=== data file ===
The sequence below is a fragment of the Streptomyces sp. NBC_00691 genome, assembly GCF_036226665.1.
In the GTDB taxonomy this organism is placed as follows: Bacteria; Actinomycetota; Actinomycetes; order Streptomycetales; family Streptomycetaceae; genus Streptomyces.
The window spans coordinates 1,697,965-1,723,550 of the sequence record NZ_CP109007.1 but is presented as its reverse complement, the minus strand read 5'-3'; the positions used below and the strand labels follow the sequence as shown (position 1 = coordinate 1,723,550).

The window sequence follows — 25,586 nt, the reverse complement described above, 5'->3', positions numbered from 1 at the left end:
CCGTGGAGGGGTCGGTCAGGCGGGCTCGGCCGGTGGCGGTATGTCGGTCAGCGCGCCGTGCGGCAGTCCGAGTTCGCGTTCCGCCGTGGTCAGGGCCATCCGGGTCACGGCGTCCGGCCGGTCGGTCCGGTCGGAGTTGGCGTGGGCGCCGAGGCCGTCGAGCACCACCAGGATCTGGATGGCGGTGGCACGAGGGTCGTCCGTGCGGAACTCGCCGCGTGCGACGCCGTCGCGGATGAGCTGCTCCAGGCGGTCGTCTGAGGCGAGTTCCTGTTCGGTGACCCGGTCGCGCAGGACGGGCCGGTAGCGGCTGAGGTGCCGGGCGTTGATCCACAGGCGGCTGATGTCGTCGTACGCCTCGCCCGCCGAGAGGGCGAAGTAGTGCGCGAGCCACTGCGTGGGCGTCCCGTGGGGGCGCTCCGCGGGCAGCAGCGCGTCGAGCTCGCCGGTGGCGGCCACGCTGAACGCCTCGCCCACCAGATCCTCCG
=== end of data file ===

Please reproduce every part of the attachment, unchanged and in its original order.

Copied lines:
The sequence below is a fragment of the Streptomyces sp. NBC_00691 genome, assembly GCF_036226665.1.
In the GTDB taxonomy this organism is placed as follows: Bacteria; Actinomycetota; Actinomycetes; order Streptomycetales; family Streptomycetaceae; genus Streptomyces.
The window spans coordinates 1,697,965-1,723,550 of the sequence record NZ_CP109007.1 but is presented as its reverse complement, the minus strand read 5'-3'; the positions used below and the strand labels follow the sequence as shown (position 1 = coordinate 1,723,550).

The window sequence follows — 25,586 nt, the reverse complement described above, 5'->3', positions numbered from 1 at the left end:
CCGTGGAGGGGTCGGTCAGGCGGGCTCGGCCGGTGGCGGTATGTCGGTCAGCGCGCCGTGCGGCAGTCCGAGTTCGCGTTCCGCCGTGGTCAGGGCCATCCGGGTCACGGCGTCCGGCCGGTCGGTCCGGTCGGAGTTGGCGTGGGCGCCGAGGCCGTCGAGCACCACCAGGATCTGGATGGCGGTGGCACGAGGGTCGTCCGTGCGGAACTCGCCGCGTGCGACGCCGTCGCGGATGAGCTGCTCCAGGCGGTCGTCTGAGGCGAGTTCCTGTTCGGTGACCCGGTCGCGCAGGACGGGCCGGTAGCGGCTGAGGTGCCGGGCGTTGATCCACAGGCGGCTGATGTCGTCGTACGCCTCGCCCGCCGAGAGGGCGAAGTAGTGCGCGAGCCACTGCGTGGGCGTCCCGTGGGGGCGCTCCGCGGGCAGCAGCGCGTCGAGCTCGCCGGTGGCGGCCACGCTGAACGCCTCGCCCACCAGATCCTCCG